• If you are struggling, rather than use filler (e.g. "uhhh"), just take a breath. This reminded me of Susan Messing's gem, "Umm is the pause for the thought that will never come"
  • Being good at argument is counter to good brain function (uh oh)
  • You want ego in the product and none in the process
  • Self-awareness is another thing that helps your brain function improve

Ric said at the top not to expect a huge improvement immediately, but that he would provide us with individual and group exercises we could work on over time. And he certainly did! Here are some of my favorite new ones or new takes:

  • Individual exercises
    • Jump Rope
    • Fast finger pointing
    • Ear prompter (to the radio)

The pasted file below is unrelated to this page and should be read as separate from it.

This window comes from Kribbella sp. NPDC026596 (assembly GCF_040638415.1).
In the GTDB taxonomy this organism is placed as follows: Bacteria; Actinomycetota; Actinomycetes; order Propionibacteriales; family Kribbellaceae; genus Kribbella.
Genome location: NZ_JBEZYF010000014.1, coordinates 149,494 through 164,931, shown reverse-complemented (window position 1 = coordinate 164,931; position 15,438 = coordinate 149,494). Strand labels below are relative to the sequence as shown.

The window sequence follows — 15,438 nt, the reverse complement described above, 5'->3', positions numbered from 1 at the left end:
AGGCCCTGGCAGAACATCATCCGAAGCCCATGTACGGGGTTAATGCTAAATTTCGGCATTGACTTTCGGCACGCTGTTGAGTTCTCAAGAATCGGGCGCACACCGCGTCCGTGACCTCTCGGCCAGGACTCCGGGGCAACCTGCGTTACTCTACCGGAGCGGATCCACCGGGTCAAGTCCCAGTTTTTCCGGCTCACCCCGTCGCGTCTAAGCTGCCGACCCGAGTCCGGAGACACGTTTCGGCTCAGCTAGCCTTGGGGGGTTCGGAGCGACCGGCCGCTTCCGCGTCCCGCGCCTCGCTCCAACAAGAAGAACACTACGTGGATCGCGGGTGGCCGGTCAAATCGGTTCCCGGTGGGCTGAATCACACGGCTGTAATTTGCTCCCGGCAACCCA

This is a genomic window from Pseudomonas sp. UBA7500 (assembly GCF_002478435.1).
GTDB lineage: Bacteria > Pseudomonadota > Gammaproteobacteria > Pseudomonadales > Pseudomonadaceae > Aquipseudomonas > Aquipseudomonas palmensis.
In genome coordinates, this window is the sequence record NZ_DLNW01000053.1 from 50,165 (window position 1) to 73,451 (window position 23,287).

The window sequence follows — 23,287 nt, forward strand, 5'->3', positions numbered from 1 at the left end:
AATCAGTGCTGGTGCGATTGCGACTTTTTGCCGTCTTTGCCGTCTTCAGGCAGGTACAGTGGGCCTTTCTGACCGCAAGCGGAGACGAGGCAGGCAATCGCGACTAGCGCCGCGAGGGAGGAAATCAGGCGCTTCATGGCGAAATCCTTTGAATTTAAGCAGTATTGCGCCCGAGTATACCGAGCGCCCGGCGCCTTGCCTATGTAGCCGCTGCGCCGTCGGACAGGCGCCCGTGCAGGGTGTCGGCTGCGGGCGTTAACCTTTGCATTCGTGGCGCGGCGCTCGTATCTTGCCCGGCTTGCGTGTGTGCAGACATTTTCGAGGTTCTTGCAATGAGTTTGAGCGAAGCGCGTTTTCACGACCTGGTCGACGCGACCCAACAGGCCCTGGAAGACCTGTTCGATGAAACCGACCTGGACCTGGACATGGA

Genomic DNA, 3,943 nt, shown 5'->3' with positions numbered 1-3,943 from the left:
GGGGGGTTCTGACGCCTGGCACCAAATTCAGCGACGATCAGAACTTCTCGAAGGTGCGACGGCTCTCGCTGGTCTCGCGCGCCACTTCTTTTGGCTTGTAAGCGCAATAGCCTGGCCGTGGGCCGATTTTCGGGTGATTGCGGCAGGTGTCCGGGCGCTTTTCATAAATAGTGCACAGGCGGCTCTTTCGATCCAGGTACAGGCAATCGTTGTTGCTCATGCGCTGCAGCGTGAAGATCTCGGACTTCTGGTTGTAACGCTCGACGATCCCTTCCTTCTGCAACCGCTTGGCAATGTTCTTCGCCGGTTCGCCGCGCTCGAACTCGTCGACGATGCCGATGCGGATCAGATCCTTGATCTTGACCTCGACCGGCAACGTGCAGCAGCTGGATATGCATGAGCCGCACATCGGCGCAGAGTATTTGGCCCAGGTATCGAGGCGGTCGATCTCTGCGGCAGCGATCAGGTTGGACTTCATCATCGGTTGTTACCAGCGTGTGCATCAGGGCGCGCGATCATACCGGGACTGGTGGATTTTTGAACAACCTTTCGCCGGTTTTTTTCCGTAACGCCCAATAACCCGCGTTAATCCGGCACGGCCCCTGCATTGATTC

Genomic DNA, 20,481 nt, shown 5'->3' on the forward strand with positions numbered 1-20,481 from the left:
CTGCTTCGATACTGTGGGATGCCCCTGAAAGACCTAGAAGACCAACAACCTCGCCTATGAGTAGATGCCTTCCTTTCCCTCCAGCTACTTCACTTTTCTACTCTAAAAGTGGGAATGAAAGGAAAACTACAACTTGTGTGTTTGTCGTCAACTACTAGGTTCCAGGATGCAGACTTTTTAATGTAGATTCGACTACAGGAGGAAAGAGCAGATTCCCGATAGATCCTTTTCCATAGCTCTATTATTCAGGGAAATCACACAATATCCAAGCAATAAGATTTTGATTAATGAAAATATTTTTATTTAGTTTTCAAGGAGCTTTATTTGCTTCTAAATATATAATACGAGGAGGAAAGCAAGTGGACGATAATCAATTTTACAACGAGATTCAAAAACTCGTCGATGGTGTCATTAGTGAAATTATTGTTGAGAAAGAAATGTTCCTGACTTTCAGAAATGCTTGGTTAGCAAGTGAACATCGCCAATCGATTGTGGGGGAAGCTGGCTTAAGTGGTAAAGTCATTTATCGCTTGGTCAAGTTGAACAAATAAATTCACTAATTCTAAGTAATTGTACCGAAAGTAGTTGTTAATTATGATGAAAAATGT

• Pair exercises
    • Hot hands/slap
    • Ear prompter (with a partner)
    • Simultaneous talking
  • Group games
    • Hamburger
    • Chiminy Chee

We did an exercise at the end that I really liked as well. It was about literally walking through these steps with each line/response in a scene:

  • What did he or she say? (my scene partner)
  • How do I feel about it? (emotion word, not in terms of narrative)
  • What am I going to do about it?

I use a somewhat similar exercise I learned from Kevin Hines' where the first player delivers a line, second says what she feels about that, then the first says what he feels about how the second feels. But Ric's add that extra layer of action which really had a profoud effect. I definitely want to keep exploring this with my own work as well as teaching.

Thanks Ric for a fascinating 3 hours!

Posted with permission from Ric Walker.